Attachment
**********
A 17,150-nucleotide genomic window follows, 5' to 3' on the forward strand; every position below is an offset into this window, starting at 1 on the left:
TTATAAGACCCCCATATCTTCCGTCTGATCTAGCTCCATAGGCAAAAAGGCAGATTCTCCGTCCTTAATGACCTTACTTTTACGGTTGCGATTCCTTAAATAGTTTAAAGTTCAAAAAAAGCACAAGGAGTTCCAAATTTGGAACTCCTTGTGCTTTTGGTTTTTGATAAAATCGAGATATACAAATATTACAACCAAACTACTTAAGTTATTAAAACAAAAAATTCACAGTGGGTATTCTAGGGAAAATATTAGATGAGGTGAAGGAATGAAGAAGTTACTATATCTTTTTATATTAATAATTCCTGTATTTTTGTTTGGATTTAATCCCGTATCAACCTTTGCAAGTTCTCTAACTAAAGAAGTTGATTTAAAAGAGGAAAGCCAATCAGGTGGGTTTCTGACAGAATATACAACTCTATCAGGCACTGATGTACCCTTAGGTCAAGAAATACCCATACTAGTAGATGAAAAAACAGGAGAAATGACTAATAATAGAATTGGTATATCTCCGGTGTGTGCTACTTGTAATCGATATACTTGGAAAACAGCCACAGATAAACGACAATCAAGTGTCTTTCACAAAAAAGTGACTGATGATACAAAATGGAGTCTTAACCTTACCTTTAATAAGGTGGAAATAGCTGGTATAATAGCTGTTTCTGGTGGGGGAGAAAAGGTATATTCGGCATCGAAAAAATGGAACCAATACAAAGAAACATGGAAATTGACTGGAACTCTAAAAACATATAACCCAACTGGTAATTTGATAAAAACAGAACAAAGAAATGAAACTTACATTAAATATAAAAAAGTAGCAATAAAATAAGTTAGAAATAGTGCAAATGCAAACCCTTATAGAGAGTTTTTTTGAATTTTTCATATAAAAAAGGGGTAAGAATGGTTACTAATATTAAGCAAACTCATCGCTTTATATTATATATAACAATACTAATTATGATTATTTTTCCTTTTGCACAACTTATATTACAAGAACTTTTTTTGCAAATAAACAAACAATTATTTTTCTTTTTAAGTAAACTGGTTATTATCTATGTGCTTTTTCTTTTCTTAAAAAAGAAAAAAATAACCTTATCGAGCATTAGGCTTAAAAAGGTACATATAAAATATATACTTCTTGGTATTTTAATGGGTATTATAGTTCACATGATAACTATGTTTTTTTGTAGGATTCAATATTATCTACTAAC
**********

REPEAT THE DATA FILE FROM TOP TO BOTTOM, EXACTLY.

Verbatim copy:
A 17,150-nucleotide genomic window follows, 5' to 3' on the forward strand; every position below is an offset into this window, starting at 1 on the left:
TTATAAGACCCCCATATCTTCCGTCTGATCTAGCTCCATAGGCAAAAAGGCAGATTCTCCGTCCTTAATGACCTTACTTTTACGGTTGCGATTCCTTAAATAGTTTAAAGTTCAAAAAAAGCACAAGGAGTTCCAAATTTGGAACTCCTTGTGCTTTTGGTTTTTGATAAAATCGAGATATACAAATATTACAACCAAACTACTTAAGTTATTAAAACAAAAAATTCACAGTGGGTATTCTAGGGAAAATATTAGATGAGGTGAAGGAATGAAGAAGTTACTATATCTTTTTATATTAATAATTCCTGTATTTTTGTTTGGATTTAATCCCGTATCAACCTTTGCAAGTTCTCTAACTAAAGAAGTTGATTTAAAAGAGGAAAGCCAATCAGGTGGGTTTCTGACAGAATATACAACTCTATCAGGCACTGATGTACCCTTAGGTCAAGAAATACCCATACTAGTAGATGAAAAAACAGGAGAAATGACTAATAATAGAATTGGTATATCTCCGGTGTGTGCTACTTGTAATCGATATACTTGGAAAACAGCCACAGATAAACGACAATCAAGTGTCTTTCACAAAAAAGTGACTGATGATACAAAATGGAGTCTTAACCTTACCTTTAATAAGGTGGAAATAGCTGGTATAATAGCTGTTTCTGGTGGGGGAGAAAAGGTATATTCGGCATCGAAAAAATGGAACCAATACAAAGAAACATGGAAATTGACTGGAACTCTAAAAACATATAACCCAACTGGTAATTTGATAAAAACAGAACAAAGAAATGAAACTTACATTAAATATAAAAAAGTAGCAATAAAATAAGTTAGAAATAGTGCAAATGCAAACCCTTATAGAGAGTTTTTTTGAATTTTTCATATAAAAAAGGGGTAAGAATGGTTACTAATATTAAGCAAACTCATCGCTTTATATTATATATAACAATACTAATTATGATTATTTTTCCTTTTGCACAACTTATATTACAAGAACTTTTTTTGCAAATAAACAAACAATTATTTTTCTTTTTAAGTAAACTGGTTATTATCTATGTGCTTTTTCTTTTCTTAAAAAAGAAAAAAATAACCTTATCGAGCATTAGGCTTAAAAAGGTACATATAAAATATATACTTCTTGGTATTTTAATGGGTATTATAGTTCACATGATAACTATGTTTTTTTGTAGGATTCAATATTATCTACTAAC